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Pacific Wave Announces Diverse 40G TransPacific Capacity to Australia and New Zealand

Upgrade to Major US West Coast Peering Exchange for Research and Education Enhances Worldwide Ultra-High-Performance Networked Collaboration

Pacific Wave today announced the completion of a second 40-Gigabit per second (Gb/s) connection from the US West Coast to Australia and New Zealand.  Crossing the Pacific Ocean from Los Angeles through the Big Island of Hawaii and on to Australia, this ultra-high-performance network link complements an existing 40 Gb/s link from Seattle through Oahu to Australia.

Both links provide increased performance and robustness to the Pacific Wave distributed international peering exchange, which is the chief means by which the world's advanced research and education networks cross the Pacific Ocean and a crucial part of the global advanced networking infrastructure.  In this capacity, Pacific Wave enables cutting-edge activity in all realms of data-intensive science, including cancer treatment, climate research, digital media, genomics, oceanography, seismography, software-defined networking, space science, and more.

A joint project between the Corporation for Education Network Initiatives in California (CENIC) and the Pacific Northwest Gigapop (PNWGP) with support from the University of Southern California and the University of Washington, Pacific Wave is a state-of-the-art international peering exchange designed to serve research and education networks throughout the Pacific Rim and beyond and features connection points at three US West Coast locations: the San Francisco Bay Area, Los Angeles, and Seattle.  

"Global innovation, particularly in the data-intensive sciences where our most pressing modern challenges lie, is no longer possible without global networking," observes Louis Fox, President and CEO of CENIC.  "Maintaining our shared advanced network infrastructure at the highest possible level is critical if we are to overcome the challenges we confront in climate change, medicine, and economics, to name but a few areas."

"Shared infrastructure improvements like this -- and others yet to come -- are probably among the most effective investments that society can make nowdays, given the positive impact they can create for global communities and for our planet," Fox added.

"It's important to note that upgrades like this are not an endpoint in themselves but a step toward the future," states PNWGP's Executive Director Amy Philipson.  "Increased bandwidth invariably brings increased demand for bandwidth, which is why Pacific Wave's planned connectivity upgrades include 100 Gbps connectivity as well -- and I'm sure it won't end there."  Adds Philipson, "It's also important to note that this will not only benefit innovation in Australia and New Zealand but around the world as well.  Some of the most significant institutions and data-intensive scientific instrumentation in the world is located there, which means that researchers around the globe will also benefit from greatly improved connectivity to their colleagues two nations."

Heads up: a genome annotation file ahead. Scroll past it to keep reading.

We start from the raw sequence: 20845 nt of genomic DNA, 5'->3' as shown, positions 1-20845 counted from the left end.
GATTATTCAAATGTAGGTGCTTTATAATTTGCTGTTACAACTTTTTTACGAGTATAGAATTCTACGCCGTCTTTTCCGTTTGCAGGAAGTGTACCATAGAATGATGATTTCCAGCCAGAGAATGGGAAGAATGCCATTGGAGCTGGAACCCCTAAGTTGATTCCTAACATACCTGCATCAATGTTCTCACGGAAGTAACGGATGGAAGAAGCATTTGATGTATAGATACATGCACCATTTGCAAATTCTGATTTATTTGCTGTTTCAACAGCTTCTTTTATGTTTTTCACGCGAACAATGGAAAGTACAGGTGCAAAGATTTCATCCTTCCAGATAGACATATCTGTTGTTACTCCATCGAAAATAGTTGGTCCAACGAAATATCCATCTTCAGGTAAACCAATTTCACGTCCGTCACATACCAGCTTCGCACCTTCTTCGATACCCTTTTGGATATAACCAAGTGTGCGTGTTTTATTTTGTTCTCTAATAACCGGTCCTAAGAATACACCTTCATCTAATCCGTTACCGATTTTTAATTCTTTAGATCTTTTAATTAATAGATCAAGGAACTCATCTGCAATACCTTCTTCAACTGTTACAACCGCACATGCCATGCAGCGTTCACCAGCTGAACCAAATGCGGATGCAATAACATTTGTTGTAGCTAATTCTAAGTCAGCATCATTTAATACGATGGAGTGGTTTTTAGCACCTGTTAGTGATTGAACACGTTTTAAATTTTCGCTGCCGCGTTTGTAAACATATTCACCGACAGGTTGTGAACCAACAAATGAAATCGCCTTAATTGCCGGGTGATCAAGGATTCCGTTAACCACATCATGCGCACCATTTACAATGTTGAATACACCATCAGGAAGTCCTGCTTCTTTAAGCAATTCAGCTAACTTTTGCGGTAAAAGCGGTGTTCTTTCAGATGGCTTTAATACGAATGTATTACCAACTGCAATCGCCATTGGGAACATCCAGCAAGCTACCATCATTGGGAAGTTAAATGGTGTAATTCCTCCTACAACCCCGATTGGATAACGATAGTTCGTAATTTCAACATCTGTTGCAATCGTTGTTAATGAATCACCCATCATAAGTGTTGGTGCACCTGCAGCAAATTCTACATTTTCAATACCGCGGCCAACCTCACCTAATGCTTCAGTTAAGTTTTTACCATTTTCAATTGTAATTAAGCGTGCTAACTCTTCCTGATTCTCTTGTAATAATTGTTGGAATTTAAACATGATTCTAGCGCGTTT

"This upgrade significantly improves global access to the unparalleled collection of international astronomical observatories in Hawaii," said University of Hawaii President David Lassner, who also serves as principal investigator for the NSF International Research Network Connections (IRNC) project that supported the US costs of the upgrade.  "Current instruments already generate terabytes of data every 24 hours, and next generation projects like the Thirty Meter Telescope on Mauna Kea and NSF-supported Daniel K. Inouye Solar Telescope on Haleakala will challenge our international research networks even more.  So it was critical that we built into this upgrade our plans to move to 100 Gbps in 2016."

This announcement also comes on the heels of an announcement by the Australian advanced network AARNet of their new partnership with New Zealand advanced network REANNZ and Southern Cross Cable Networks to provide New Zealand scientists and researchers with access to ultra high-speed international connectivity as well as the general Internet.  The partnership means that New Zealand scientists and researchers will, for the first time, have capacity for big-data transport between New Zealand and the rest of the world.

"As long time participants in Pacific Wave, REANNZ has benefited greatly from the distributed multi-city and multi-network exchange model that provides convenient 'one-stop' high performance connectivity to the US scientific community," says Steve Cotter, CEO of REANNZ.  "We look forward to continued collaboration as we plan to scale our networks to 100G and deploy emerging technologies like software defined networking."

"We're pleased to be contributing to the expansion of vital global research network infrastructure," adds AARNet CEO Chris Hancock.  "Built in partnership with Southern Cross Cable Networks, this second high-speed AARNet link across the Pacific adds capacity, diversity and redundancy to our network, further bolstering our international connectivity to ensure Australia's, and New Zealand's, participation in major international scientific research collaborations."

More information including network maps and a full list of participants can be found at www.pacificwave.net.

* TransLight/Pacific Wave is funded by NSF Award No. 0962931.

Jonah KeoughPacific Wave, AARNet